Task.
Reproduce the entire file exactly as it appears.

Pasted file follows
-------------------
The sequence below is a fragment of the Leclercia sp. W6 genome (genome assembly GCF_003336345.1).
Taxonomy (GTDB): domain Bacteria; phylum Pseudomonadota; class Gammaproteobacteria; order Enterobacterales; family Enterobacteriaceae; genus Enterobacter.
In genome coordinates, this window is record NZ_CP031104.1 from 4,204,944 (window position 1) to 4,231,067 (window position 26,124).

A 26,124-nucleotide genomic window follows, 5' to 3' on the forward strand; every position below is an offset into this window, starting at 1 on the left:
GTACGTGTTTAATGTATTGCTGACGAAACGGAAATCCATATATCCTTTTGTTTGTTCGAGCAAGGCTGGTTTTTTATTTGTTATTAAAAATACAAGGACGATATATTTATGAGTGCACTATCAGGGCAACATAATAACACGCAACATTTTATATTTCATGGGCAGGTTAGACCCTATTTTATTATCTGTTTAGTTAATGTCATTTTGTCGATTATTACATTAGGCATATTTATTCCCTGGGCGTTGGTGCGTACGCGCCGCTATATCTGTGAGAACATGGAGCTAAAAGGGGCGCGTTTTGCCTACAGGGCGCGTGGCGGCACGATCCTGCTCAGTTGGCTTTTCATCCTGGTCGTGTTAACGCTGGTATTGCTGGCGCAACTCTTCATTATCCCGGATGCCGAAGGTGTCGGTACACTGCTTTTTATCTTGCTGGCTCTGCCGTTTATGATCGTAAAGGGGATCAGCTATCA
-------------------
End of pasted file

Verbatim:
The sequence below is a fragment of the Leclercia sp. W6 genome (genome assembly GCF_003336345.1).
Taxonomy (GTDB): domain Bacteria; phylum Pseudomonadota; class Gammaproteobacteria; order Enterobacterales; family Enterobacteriaceae; genus Enterobacter.
In genome coordinates, this window is record NZ_CP031104.1 from 4,204,944 (window position 1) to 4,231,067 (window position 26,124).

A 26,124-nucleotide genomic window follows, 5' to 3' on the forward strand; every position below is an offset into this window, starting at 1 on the left:
GTACGTGTTTAATGTATTGCTGACGAAACGGAAATCCATATATCCTTTTGTTTGTTCGAGCAAGGCTGGTTTTTTATTTGTTATTAAAAATACAAGGACGATATATTTATGAGTGCACTATCAGGGCAACATAATAACACGCAACATTTTATATTTCATGGGCAGGTTAGACCCTATTTTATTATCTGTTTAGTTAATGTCATTTTGTCGATTATTACATTAGGCATATTTATTCCCTGGGCGTTGGTGCGTACGCGCCGCTATATCTGTGAGAACATGGAGCTAAAAGGGGCGCGTTTTGCCTACAGGGCGCGTGGCGGCACGATCCTGCTCAGTTGGCTTTTCATCCTGGTCGTGTTAACGCTGGTATTGCTGGCGCAACTCTTCATTATCCCGGATGCCGAAGGTGTCGGTACACTGCTTTTTATCTTGCTGGCTCTGCCGTTTATGATCGTAAAGGGGATCAGCTATCA